The Tasmanian Institute of Agriculture (TIA) has attracted just over $1.1 million in federal research funding that will support research in the key industries of dairy, cherry production and viticulture.
TIA is a major partner on three projects funded by the Australian Government Department of Agriculture and Water Resources as part of its Rural Research and Development for Profit program.
TIA Deputy Director Associate Professor Dugald Close says the funding is a result of strong organisational performance, strategic partnerships and a truly collaborative approach to research.
“Through these projects we are working closely with a number of key organisations and this approach really strengthens the research and the outcomes that can be achieved,” Associate Professor Close said.
“We undertake research that has real-life outcomes and impacts for Tasmanian producers.
“All of these projects take an innovative approach that will contribute to important advances for the agricultural sector.”
The cherry and dairy projects form part of a bigger four-year study led by the Cotton Research and Development Corporation to improve nitrogen use efficiency across cotton, dairy, sugar and tree crop horticulture industries.
TIA’s Dr Nigel Swarts is leading a project that will optimise nitrogen use for improved productivity and fruit quality in cherries.
The project will take a holistic approach, looking at the entire nitrogen cycle to grow the understanding of the processes and interactions of soil, climate, irrigation, nitrogen and the plant system.
“Through this understanding, we will be able to help growers produce high-quality cherry fruit with the most efficient use of nitrogen,” Dr Swarts said.
Dr Swarts will test and develop best-practice nitrogen use management strategies that are cost effective, practical and reduce the impact of nitrogen on the environment.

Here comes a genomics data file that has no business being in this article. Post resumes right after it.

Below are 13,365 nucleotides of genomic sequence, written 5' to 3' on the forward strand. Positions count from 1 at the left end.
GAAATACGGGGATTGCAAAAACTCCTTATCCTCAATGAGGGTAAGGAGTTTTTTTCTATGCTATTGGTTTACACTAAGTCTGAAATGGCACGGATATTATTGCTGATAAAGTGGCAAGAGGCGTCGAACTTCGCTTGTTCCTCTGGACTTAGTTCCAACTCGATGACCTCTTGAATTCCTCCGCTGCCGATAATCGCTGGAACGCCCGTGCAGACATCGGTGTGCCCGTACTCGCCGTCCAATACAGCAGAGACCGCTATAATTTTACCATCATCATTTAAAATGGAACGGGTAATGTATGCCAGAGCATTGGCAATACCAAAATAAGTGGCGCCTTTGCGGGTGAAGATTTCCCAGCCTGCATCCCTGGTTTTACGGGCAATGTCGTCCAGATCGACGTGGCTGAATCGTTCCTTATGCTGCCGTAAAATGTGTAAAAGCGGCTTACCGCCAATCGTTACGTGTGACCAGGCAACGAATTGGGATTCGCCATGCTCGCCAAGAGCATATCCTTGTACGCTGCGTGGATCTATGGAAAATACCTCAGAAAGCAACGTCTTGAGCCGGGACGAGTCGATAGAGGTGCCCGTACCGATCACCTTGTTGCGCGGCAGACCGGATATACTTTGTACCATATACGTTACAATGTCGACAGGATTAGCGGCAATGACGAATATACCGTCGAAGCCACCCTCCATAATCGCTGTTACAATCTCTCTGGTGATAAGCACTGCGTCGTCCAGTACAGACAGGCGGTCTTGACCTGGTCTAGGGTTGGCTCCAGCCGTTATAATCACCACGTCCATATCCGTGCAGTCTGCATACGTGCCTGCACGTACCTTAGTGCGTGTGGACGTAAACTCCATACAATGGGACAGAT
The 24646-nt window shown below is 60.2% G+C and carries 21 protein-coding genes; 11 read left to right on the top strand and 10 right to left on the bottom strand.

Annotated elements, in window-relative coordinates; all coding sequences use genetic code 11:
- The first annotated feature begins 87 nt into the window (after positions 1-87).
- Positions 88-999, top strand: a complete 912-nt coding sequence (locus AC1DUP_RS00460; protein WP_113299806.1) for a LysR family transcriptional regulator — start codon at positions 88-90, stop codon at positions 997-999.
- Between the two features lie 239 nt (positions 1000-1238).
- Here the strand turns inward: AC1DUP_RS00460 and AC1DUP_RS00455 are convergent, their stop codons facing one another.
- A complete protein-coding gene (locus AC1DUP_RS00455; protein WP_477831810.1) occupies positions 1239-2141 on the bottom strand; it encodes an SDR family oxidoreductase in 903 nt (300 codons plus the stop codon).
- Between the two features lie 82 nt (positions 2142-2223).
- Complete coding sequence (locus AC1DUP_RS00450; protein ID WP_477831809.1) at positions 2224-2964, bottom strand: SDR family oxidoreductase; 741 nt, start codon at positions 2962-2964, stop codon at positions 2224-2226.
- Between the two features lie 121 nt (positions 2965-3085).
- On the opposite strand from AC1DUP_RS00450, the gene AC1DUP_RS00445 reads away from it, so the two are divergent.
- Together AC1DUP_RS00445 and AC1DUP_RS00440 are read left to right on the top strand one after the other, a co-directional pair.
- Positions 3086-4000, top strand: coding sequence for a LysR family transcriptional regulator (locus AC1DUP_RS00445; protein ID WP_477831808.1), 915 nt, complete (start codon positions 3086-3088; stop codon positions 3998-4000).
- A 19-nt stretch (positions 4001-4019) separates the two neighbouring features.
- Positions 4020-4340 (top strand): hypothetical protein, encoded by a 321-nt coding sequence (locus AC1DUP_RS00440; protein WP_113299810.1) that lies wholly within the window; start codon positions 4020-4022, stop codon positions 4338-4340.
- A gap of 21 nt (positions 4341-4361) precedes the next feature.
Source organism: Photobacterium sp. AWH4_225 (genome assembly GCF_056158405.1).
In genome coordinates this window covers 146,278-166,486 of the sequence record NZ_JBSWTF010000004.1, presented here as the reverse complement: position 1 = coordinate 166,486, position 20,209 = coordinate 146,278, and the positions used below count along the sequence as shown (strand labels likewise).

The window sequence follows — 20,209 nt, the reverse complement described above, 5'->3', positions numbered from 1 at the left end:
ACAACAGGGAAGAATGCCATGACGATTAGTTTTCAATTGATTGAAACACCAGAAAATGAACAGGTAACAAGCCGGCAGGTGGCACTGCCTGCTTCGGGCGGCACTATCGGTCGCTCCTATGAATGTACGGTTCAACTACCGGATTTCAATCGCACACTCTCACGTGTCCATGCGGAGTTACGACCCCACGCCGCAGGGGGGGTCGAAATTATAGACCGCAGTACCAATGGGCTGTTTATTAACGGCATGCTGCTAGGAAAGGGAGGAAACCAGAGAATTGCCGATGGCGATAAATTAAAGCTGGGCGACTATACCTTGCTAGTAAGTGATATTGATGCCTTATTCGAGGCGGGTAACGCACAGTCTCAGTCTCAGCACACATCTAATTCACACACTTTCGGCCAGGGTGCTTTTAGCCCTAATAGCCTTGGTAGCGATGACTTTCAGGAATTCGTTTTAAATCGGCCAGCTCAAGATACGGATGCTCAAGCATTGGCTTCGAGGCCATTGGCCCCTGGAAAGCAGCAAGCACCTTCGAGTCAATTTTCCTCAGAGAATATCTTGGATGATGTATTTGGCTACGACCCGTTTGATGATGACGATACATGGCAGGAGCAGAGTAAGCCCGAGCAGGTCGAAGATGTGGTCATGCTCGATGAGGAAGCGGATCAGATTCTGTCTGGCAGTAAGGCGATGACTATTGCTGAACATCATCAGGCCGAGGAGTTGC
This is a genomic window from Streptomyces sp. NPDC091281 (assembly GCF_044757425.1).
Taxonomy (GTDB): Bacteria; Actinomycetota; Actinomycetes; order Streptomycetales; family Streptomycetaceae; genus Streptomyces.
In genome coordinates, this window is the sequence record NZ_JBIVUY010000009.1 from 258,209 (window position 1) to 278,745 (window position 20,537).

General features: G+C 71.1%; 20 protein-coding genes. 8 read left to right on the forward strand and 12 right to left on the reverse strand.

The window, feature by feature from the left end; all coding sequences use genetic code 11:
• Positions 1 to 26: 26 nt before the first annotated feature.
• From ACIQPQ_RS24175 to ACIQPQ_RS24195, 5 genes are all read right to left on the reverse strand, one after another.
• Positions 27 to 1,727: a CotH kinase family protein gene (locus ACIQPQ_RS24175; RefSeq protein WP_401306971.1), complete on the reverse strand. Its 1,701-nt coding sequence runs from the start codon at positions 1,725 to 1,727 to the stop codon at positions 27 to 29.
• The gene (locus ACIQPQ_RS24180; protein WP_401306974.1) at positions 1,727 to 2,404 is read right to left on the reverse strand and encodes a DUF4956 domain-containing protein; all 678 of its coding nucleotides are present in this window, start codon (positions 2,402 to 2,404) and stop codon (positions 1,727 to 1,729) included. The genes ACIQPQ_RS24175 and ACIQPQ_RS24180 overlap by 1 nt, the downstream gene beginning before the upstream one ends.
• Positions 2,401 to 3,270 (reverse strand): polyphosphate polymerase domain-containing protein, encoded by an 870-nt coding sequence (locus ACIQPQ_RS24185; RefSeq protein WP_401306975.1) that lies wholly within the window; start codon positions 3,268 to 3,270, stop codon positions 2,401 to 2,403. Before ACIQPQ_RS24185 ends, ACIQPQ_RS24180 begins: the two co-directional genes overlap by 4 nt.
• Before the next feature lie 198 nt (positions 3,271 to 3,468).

TIA Dairy Centre Leader Dr Richard Rawnsley is leading a project, in collaboration with the University of Melbourne that will use system modelling to determine recommendations for nitrogen best practice on dairy farms.
Improvement in nitrogen-use efficiency will help the dairy industry increase home-grown forage consumption, reduce total feed cost and achieve a reduction in greenhouse gas emissions.
Nitrogen use on Australian dairy farms has increased rapidly over the past 20 years and represents a significant input cost to Australian dairy farms.
Increasing nitrogen use efficiency will achieve improvements in both farm profitability and environmental outcomes.
Dr Rawnsley says the project, which is also supported by funding from Dairy Australia, will build on previous research by taking a whole farm system modelling approach.
“At the whole of farm level the project will quantify the rate and timing of nitrogen supply and examine key factors influencing nitrogen use efficiency in dairy systems,” Dr Rawnsley said.
“This information will lead to the adoption of enhanced nitrogen management practice and improvement in nitrogen use efficiency, resulting in significant environmental benefits including improved soil health, reduced nitrate leaching and decreasing greenhouse gas emissions”.
TIA’s Dr Joanna Jones is leading a project that is part of a larger collaborative project led by Wine Australia, the Cotton Research and Development Corporation and Horticulture Innovation Australia on digital technologies for dynamic management of disease, stress and yield.
The project will test near-infra-red light technology to measure vine bud fruitfulness – that is, how many bunches of fruit each bud will produce.
Currently dormant buds have to be dissected under a microscope to estimate this.
Dr Jones’ goal is to develop a hand-held tool that will save time, be more accurate, reduce unnecessary bunch removal during pruning and produce more consistent yields, the latter being a key challenge to cool climate production of our ultra-premium wines.
The project was initially going to run as an on- year proof of concept, but with this funding will now run for four years.
TIA is a joint venture between the Tasmanian Government and the University of Tasmania.